Going into the 2011 season, 45 of 45 so-called experts on ESPN predicted the Boston Red Sox, to win the American League East crown. None picked the real champions of the division of that year, your New York Yankees and nobody could have predicted Boston to fall to pieces like they did that September.
Those “experts” apparently didn’t learn their lesson. Most of them picked the Toronto Blue Jays, this year’s version of the 2011 Red Sox, to win the crown and barely any of them picked the Yankees to make the playoffs.
Of course, given all the moves the Jays made and the injuries the Yankees have sustained for the last several months, you couldn’t blame them and boy do they look foolish yet again.
Here the Yankees are, in first place in the AL East and only half a game out from the best record in baseball. Love it or hate it, it’s one of the biggest story-lines of the season. The idea was to tread water for the first couple of months until key players came back, but right now you can just laugh at the idea.
No Derek Jeter, no Alex Rodriguez, no Mark Teixeira, no Curtis Granderson, and many more injuries have occurred but the Bronx Bombers have not slowed down whatsoever. A bunch of has-beens and replacement level players have scored enough runs for a pitching staff made of an ace losing velocity, a couple of old geezers still getting it done, and the greatest reliever in baseball history still doing his thing after missing last year thanks to an ACL injury.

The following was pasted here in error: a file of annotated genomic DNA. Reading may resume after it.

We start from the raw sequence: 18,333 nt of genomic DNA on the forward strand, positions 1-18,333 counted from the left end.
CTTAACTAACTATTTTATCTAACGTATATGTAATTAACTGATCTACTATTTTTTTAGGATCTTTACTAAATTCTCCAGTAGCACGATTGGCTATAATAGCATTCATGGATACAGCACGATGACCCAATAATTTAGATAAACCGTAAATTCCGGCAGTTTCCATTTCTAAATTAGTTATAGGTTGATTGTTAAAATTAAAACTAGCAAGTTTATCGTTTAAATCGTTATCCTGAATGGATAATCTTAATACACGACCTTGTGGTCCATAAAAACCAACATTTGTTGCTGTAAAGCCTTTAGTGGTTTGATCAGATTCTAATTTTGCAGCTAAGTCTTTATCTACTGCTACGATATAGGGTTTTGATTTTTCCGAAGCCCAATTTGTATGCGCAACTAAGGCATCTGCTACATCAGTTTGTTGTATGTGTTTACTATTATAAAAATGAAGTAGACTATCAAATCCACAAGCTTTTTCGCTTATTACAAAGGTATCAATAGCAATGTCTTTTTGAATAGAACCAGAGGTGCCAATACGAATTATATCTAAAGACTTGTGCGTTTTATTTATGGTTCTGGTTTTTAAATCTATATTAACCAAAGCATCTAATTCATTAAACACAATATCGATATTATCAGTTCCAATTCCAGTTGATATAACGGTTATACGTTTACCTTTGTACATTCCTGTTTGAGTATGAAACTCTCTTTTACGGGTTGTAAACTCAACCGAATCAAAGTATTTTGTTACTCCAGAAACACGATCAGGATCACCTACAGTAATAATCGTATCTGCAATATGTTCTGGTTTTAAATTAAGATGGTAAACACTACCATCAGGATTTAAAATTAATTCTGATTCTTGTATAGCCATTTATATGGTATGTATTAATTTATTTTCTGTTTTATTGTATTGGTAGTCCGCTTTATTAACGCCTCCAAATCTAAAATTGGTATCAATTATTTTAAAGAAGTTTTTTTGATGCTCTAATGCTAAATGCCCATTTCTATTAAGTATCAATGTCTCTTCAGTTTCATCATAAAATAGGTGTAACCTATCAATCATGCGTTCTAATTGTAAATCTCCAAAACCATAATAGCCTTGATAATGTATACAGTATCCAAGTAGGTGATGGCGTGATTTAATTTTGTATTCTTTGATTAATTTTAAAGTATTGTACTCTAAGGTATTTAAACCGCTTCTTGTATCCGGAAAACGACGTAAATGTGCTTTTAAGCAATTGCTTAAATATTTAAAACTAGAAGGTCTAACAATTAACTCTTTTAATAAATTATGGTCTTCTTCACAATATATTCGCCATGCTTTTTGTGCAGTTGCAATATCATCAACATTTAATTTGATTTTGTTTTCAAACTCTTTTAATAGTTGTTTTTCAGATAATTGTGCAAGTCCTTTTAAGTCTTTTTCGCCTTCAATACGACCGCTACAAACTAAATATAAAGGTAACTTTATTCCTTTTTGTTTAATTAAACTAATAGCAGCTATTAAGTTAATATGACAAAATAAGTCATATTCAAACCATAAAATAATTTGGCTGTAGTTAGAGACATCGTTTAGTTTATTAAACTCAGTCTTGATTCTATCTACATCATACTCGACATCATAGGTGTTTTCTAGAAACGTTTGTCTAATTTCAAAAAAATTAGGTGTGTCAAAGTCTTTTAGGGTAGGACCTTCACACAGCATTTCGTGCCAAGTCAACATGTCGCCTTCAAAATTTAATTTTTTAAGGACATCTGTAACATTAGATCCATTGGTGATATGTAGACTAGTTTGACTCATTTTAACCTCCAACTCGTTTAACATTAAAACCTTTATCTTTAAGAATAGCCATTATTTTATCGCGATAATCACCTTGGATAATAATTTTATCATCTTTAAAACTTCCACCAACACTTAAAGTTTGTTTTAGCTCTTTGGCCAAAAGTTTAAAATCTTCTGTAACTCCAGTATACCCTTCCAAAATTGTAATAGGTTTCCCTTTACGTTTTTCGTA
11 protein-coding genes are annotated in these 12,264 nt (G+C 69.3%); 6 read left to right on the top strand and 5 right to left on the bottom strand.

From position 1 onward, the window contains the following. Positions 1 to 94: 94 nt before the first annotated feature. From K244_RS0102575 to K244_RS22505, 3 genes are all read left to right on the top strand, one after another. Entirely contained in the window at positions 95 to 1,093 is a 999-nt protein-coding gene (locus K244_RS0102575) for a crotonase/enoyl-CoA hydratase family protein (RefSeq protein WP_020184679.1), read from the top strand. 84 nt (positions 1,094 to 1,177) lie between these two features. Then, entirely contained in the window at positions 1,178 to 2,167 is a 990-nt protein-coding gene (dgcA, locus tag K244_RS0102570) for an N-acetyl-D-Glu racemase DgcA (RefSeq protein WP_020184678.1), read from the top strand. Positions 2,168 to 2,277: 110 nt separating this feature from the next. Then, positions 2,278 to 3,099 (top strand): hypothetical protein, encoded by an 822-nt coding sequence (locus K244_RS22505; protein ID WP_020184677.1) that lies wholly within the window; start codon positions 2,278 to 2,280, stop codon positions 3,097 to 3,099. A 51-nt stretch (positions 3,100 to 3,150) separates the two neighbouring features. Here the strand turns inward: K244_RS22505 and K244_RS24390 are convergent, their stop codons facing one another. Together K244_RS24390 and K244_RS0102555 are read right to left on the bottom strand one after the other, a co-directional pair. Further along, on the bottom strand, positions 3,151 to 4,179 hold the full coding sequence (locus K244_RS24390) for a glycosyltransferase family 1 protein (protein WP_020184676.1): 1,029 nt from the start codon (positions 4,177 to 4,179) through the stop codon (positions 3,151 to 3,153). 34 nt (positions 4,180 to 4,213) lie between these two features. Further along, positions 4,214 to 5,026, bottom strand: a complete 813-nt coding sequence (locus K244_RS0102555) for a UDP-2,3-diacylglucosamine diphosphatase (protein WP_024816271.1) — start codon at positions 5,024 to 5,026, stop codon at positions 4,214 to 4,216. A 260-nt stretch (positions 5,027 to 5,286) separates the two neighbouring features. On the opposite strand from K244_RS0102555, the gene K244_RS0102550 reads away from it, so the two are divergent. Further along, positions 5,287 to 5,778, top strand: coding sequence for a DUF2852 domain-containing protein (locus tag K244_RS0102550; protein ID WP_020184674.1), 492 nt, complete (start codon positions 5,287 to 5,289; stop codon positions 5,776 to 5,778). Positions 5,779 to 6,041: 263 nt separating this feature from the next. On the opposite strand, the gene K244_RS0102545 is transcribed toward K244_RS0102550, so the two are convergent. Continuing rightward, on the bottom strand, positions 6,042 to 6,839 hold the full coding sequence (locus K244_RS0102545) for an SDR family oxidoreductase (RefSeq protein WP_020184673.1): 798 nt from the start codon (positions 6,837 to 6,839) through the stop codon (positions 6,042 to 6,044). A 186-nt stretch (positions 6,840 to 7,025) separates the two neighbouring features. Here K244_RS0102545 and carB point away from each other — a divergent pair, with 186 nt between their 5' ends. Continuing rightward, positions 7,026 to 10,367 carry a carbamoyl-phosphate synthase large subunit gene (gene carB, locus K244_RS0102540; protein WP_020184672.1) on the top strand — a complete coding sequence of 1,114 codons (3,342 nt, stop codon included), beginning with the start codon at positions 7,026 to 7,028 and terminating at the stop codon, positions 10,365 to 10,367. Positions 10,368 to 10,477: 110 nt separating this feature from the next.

Which is why the division is actually theirs for the taking this year – yet again! Nobody gave them a chance on Opening Day, and they could be the favorites as of right now.
Of course, the AL East is absolutely wide open. Going into the season it was the consensus that just about any of the five teams had at least a decent shot at winning. Each team has very specific weaknesses but also some big time strengths.
Let’s start with the Boston Red Sox. They lost 93 games last year and have seemed to been rebuilt overnight literally and figuratively. The new regime in Beantown has put together a decent team that can mash the ball, led by newly acquired Shane Victorino and Mike Napoli. Their two big aces, Clay Buchholz and Jon Lester, have rebounded and leading the charge.
Boston’s primary and potentially fatal weakness: Pitching depth, quite a familiar one. Both of their top relivers, Andrew Bailey and Joel Hanrahan, are on the DL. After Lester and and Buchholz, their rotation is quite awful and thin. They’ve lost 8 of their last 10, and they could be in trouble because of this quagmire.
The Toronto Blue Jays, everyone’s favorite to win the division and possibly the World title, have been a major disappointment. Nine games under .500, last in the division and the second worst record in the AL. They’ve had their usual injuries, but the facts are simple: they have the second worst team ERA in baseball and the guys they brought in, 2012 NL Cy Young winner R.A. Dickey, Josh Johnson, and Mark Buehrle have to pitch to their baseball cards. They’re way too talented to be this bad.
The Baltimore Orioles, the darlings of 2012, are so far proving they are no fluke. They’ve scored the most runs in baseball and have gotten great performances from the young Manny Machado, franchise star Adam Jones, slugger Chris Davis, and others. Their pitching has improved a bit, and could get even better if top prospects Dylan Bundy and Kevin Gausman find their way to the big leagues this year.